Thursday, January 26, 2012

Carmel Mikol: Creature of Habit

Carmel Mikol @ Central Square
SEASIDE — I met Carmel Mikol by happenstance. I had detoured into Seaside on the flimsiest of reasons, checking with Central Square Records about a Mountain Goats rumor, and then wandered into the recently renovated back room to look at posters and vinyl records.

A portable typewriter crouched low on the decoupage table by the old brown couch. There was paper in it, and words on the paper: “What Kind of Creature are You?”

I started to jot information from a sheet beside the typewriter; it told about the “Waywords” project singer/songwriter Carmel Mikols was conducting during her tours across North America this year. I looked up as a woman approached.

“Whattaya think?” she said.

“Pretty cool,” I said. Then I realized she was the same young woman pictured on the sheet beside the typewriter, and stated the obvious: “You’re the artist.”

Introductions exchanged, I gave her a business card and asked if she had time for an interview. I sat on the table beside the typewriter, and she settled on the couch.

“I spend a lot of time writing,” she said. “That’s really what I do; I’m a songwriter first. And I find that traveling around and touring and getting to play festivals like this in places I probably otherwise wouldn’t get to visit adds a lot to my writing portfolio.”

Originally from Cape Breton Island, Nova Scotia, Canada, Mikol recently released her second album, “Creature,” and a related booklet of poetry, lyrics and stories, “Creature of Habit.” Her song, “Twenty Something Girl,” (from the new album) took first place in the Folk category of the 2011 John Lennon Songwriting Contest.

“I’m not in denial at all,” she said when asked her age (for the record, 29). “It’s a good thing my song ‘Twenty Something Girl’ did what it did this year. Otherwise I’d be a liar.”

Mikol was quick to smile and laughed easily, emotions as true and earnest as her lyrics, which explore themes as big as social conscience and as universal as personal loss. She claims to be a “creature of habit” and wonders what sort of being other humans might claim to be.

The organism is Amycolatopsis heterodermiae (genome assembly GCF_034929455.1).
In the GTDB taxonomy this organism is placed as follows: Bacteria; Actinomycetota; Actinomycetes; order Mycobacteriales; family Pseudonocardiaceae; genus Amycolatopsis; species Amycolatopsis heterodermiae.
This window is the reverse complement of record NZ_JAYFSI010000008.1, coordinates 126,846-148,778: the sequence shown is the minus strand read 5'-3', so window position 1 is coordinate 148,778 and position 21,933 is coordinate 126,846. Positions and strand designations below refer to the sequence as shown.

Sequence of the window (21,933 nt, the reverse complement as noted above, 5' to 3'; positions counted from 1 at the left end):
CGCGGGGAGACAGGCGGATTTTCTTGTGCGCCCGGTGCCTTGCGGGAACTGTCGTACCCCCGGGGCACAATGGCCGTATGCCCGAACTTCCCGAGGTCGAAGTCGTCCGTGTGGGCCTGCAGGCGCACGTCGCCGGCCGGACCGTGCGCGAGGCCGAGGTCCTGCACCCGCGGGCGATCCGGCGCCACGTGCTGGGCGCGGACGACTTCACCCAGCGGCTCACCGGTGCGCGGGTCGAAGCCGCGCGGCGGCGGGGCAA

To that end, she employs one of the manual typewriters that she said she collects “obsessively” and uses when writing.

“Along with my tour, I’ve been taking my typewriter to all the towns that I play in and leaving it in public spaces for people to respond and participate in this public art project,” she said. “I type ‘What Kind of Creature are You?’ on the top and invite people to give me some kind of response. I’m collecting all these pages for the next couple of months … and will be turning it into something else, which is still a mystery at this point.”

This was not her first visit to Seaside. Mikol stayed a month in 2011 as an artist-in-residence with the “Escape to Create” program (which she called “lovely and supportive”), working on short film scripts and poems that resulted in her book. During that stay, she spent a lot of time at Central Square Records.

“I would come and sit on this couch and write,” she said. “They always play amazing music. … It’s a really good hangout, and they also supply you with caffeine. It’s like, a record store that gives you coffee? How could that be better?”


(This was my Undercurrents column for Jan. 26.)
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